Call of Duty: Modern Warfare RTX/Raytracing PC Analysis

Conclusion - Is DXR worth it in Call of Duty?

Call of Duty: Modern Warfare RTX/Raytracing PC Analysis

Conclusion - Is DXR worth it in Call of Duty?   

With the PlayStation 5 and Xbox Scarlett on the horizon, we know that the term "next-gen" is going to see a lot of usage over the coming months, especially with regards to raytracing. 

With Modern Warfare, Infinity Ward and Beenox have worked hard to bring raytracing to their game in a way that performance friendly. This isn't an all-encompassing raytracing implementation like we've seen in Control or Metro Exodus. With this in mind, we can see why some will be disappointed in how Nvidia's RTX feature set is utilised here. Even so, the graphical boost that DXR raytracing offers here is nothing to be scoffed at. 

From the first image comparison of this analysis, we can see that DXR shadows is something that's hard to move back from. For effect, we have added this comparison slider again below, to show once more how shadow maps can fail spectacularly. When looking at the weeds at the center of the image, it is clear that DXR raytracing has the ability to take in-game graphics to a whole new level. 


Given Call of Duty: Modern Warfare's use of Microsoft's DXR API, we know that this game will be able to support raytracing on any new graphics card that ships with support for hardware-accelerated raytracing (assuming they support Microsoft's DXR API). This means that Modern Warfare's raytracing may not be exclusive to Nvidia hardware for long. That said, at the time of writing, DXR is practically an Nvidia-only feature.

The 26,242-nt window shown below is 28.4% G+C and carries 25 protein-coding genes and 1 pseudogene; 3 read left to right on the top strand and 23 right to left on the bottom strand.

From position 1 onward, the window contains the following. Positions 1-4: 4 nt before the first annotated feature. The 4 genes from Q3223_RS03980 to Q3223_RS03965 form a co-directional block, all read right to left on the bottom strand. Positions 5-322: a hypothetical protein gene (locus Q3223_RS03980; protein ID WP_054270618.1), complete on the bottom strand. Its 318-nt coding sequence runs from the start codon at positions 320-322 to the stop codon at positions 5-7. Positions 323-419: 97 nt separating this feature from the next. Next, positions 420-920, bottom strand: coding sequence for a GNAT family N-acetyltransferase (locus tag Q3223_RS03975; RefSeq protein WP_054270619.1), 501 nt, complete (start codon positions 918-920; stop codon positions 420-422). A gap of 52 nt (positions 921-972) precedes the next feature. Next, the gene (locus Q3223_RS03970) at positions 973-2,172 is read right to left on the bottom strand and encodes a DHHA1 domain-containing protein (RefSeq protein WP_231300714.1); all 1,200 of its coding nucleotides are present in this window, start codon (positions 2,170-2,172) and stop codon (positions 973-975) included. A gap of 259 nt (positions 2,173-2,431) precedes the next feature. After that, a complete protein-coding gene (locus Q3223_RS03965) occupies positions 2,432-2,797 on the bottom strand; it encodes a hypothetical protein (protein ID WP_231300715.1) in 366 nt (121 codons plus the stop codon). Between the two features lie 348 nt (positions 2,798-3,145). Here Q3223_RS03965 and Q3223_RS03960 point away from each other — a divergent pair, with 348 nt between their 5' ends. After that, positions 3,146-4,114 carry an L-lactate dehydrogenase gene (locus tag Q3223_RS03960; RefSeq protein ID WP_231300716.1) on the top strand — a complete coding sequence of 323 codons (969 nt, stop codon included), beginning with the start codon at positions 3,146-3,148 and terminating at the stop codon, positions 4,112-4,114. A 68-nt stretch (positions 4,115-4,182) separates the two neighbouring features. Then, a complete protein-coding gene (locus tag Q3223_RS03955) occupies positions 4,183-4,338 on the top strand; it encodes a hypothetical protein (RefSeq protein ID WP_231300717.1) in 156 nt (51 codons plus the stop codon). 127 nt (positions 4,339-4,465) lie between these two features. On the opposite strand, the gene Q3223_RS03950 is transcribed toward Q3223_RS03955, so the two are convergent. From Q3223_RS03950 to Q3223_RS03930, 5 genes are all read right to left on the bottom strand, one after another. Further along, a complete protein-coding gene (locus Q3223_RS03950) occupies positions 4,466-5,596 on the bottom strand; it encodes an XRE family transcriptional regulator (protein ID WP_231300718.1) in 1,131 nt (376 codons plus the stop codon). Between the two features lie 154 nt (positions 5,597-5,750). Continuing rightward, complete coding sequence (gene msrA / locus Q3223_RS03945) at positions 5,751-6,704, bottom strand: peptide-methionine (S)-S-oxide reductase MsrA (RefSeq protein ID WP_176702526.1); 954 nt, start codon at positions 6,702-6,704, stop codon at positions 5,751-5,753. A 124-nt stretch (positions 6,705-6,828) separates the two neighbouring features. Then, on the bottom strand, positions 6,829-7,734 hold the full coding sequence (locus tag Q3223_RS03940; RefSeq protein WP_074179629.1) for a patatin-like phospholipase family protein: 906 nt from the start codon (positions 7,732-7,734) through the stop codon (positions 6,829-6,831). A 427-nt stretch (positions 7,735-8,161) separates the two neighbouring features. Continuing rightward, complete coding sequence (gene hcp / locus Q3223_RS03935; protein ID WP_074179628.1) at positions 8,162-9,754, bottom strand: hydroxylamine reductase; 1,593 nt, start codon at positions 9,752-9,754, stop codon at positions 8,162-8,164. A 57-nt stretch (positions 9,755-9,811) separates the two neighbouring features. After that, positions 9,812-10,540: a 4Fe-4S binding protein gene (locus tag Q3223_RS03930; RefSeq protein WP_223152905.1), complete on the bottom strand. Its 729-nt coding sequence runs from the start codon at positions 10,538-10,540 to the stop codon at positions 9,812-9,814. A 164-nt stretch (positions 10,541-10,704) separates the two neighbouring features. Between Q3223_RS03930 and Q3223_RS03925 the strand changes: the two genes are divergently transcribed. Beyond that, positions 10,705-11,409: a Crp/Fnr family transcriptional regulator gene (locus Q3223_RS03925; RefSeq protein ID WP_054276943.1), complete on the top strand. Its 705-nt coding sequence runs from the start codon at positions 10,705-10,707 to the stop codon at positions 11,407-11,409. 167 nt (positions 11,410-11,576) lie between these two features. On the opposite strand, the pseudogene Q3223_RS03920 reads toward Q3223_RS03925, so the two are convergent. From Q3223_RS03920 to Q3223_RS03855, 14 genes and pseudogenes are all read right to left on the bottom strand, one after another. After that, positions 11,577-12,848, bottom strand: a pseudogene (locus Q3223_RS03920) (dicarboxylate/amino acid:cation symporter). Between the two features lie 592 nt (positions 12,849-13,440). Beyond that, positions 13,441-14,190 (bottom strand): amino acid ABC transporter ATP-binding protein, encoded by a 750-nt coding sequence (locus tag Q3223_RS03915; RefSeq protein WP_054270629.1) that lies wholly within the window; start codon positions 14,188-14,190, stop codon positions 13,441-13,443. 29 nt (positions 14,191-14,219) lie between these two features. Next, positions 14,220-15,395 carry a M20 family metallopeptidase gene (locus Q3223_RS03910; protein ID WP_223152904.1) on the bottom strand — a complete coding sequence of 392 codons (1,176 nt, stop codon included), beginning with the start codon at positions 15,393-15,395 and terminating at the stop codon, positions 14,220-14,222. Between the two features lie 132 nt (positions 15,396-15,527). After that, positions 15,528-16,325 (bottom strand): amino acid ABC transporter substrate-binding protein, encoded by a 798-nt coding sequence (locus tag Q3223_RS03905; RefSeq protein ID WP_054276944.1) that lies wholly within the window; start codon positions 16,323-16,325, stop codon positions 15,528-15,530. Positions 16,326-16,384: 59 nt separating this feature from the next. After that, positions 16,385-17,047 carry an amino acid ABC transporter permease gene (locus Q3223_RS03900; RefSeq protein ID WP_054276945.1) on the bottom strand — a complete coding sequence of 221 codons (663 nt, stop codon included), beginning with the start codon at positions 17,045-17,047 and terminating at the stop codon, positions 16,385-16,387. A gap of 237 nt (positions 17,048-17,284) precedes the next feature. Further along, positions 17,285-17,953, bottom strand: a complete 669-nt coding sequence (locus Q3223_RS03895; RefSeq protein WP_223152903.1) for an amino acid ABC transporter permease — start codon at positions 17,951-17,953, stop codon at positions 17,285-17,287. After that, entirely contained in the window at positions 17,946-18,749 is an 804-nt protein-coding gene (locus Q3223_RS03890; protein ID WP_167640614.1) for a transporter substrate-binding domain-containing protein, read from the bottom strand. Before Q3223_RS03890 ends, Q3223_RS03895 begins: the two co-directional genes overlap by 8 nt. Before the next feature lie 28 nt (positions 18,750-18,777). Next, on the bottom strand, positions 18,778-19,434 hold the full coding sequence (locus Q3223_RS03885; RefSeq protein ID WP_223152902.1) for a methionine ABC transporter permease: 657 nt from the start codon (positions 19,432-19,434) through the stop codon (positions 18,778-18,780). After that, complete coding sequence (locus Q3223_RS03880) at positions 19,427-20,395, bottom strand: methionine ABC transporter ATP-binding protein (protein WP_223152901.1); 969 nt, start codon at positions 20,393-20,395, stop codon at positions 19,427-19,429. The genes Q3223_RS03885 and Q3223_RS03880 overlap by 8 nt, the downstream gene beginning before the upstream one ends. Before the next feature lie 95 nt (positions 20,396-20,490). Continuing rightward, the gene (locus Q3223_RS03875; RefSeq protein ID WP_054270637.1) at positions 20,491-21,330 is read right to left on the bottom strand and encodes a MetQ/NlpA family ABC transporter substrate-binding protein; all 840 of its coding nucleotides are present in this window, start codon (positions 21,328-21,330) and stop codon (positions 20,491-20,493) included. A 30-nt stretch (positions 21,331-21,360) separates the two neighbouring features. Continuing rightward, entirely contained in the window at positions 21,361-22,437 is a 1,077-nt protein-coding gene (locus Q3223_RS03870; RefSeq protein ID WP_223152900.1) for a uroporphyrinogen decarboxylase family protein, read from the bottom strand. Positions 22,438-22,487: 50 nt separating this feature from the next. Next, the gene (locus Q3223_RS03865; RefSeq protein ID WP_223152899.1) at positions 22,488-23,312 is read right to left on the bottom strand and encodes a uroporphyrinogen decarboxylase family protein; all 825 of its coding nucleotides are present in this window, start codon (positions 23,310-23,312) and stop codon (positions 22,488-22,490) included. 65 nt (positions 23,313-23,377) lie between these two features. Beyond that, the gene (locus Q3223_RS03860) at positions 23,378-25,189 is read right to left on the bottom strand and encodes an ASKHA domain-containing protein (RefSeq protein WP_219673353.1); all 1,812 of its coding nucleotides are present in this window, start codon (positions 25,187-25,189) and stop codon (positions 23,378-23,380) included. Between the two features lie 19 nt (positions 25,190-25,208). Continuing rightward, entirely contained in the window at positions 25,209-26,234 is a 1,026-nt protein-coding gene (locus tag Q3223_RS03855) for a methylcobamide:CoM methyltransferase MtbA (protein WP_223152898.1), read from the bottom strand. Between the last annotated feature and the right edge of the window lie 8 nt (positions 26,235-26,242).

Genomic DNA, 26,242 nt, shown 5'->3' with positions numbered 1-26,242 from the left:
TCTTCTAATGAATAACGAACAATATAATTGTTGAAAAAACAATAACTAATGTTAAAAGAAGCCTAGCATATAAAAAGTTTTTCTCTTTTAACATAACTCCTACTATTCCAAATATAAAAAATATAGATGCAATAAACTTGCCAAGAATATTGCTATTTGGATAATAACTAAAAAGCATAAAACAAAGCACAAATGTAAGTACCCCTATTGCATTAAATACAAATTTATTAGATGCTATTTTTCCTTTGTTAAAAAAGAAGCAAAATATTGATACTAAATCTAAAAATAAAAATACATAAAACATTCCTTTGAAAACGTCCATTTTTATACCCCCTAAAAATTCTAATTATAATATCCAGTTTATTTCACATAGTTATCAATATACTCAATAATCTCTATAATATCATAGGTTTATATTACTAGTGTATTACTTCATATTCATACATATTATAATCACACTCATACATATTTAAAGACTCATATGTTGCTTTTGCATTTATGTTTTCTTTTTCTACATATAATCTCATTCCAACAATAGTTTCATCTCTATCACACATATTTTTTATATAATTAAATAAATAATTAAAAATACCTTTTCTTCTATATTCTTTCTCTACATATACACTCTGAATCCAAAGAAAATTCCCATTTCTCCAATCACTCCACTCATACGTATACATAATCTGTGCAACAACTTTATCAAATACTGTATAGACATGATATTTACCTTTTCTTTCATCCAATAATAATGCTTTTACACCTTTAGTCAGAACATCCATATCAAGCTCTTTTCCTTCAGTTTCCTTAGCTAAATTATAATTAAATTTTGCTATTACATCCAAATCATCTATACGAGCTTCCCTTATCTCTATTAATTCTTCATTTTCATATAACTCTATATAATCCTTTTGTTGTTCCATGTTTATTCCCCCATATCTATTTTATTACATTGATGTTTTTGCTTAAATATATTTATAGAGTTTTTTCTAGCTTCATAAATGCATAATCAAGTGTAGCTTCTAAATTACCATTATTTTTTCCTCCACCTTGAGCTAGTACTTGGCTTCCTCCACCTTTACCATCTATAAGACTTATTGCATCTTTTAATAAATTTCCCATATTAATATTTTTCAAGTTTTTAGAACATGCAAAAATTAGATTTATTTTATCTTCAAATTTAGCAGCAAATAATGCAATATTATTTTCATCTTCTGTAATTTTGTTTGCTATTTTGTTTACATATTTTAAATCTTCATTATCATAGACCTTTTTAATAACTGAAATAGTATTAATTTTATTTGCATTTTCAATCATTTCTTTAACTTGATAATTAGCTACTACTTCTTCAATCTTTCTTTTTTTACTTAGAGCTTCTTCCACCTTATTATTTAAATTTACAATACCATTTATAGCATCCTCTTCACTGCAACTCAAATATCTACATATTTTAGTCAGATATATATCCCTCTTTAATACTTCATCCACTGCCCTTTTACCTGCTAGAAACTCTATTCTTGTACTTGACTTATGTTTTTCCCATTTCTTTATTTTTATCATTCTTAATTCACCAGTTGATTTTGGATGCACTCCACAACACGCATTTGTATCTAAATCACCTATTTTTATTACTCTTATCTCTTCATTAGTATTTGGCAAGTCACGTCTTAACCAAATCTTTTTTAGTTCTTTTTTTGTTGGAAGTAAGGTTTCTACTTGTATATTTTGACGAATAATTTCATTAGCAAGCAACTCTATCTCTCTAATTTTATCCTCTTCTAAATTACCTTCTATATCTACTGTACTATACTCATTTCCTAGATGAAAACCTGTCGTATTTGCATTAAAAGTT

When support for Nvidia Adaptive Shading (NAS) is added to Modern Warfare, it is likely that the hardware demands for raytracing will decrease, but for not DXR has a significant performance impact. Even so, Nvidia's RTX 2060 remains more than capable of 1080p 60 FPS with maxed out settings, including DXR raytraced shadows. Crank things up to 1440p and Nvidia's RTX 2070 Super and above should also have a great time using the same settings, at least maintaining average framerates of well over 60FPS. 

Graphically, enabling DXR/RTX raytracing in Modern Warfare doesn't have an immediate impact on all areas of the game. Most multiplayer modes support DXR raytraced shadows, but not all of them do. Beyond that, DXR shadows are limited to point lights and other man-made lights. This again limits the impact of raytraced shadows. That said, when raytraced shadows are available in Modern Warfare, they can push the game's visuals to next-gen levels. Not all scenes will benefit from them, but they look great when they are there. 

We are still in the early days of raytracing, but Call of Duty: Modern Warfare show us how much it can impact a game's look. Raytracing is the future of gaming graphics, though it will take time for both the hardware and software ecosystems to get ready for the shift. Modern Warfare may have taken a limited approach to raytracing, but it's hard to deny that its DXR implementation has benefitted the game. 

PC Gamers can expect our full PC Performance Review of Call of Duty: Modern Warfare in the coming days.

You can join the discussion on Call of Duty: Modern Warfare's use of DXR/RTX raytracing on the OC3D Forums.  

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Most Recent Comments

25-10-2019, 16:20:50

Dicehunter
That difference is absolutely tiny, Blurry shadows compared to sharp shadows, Nothing much to get excited about, Now if it had RT reflections, Materials like glass etc... yeah ok but RT shadows are immensely boring.Quote

25-10-2019, 17:14:13

WYP
Quote:
Originally Posted by Dicehunter View Post
That difference is absolutely tiny, Blurry shadows compared to sharp shadows, Nothing much to get excited about, Now if it had RT reflections, Materials like glass etc... yeah ok but RT shadows are immensely boring.
Yeah, shadows are boring, especially when a lot of people prefer sharp shadows. It's still a nice thing to have if you can spare the performance. Not as transformative as other games though.Quote
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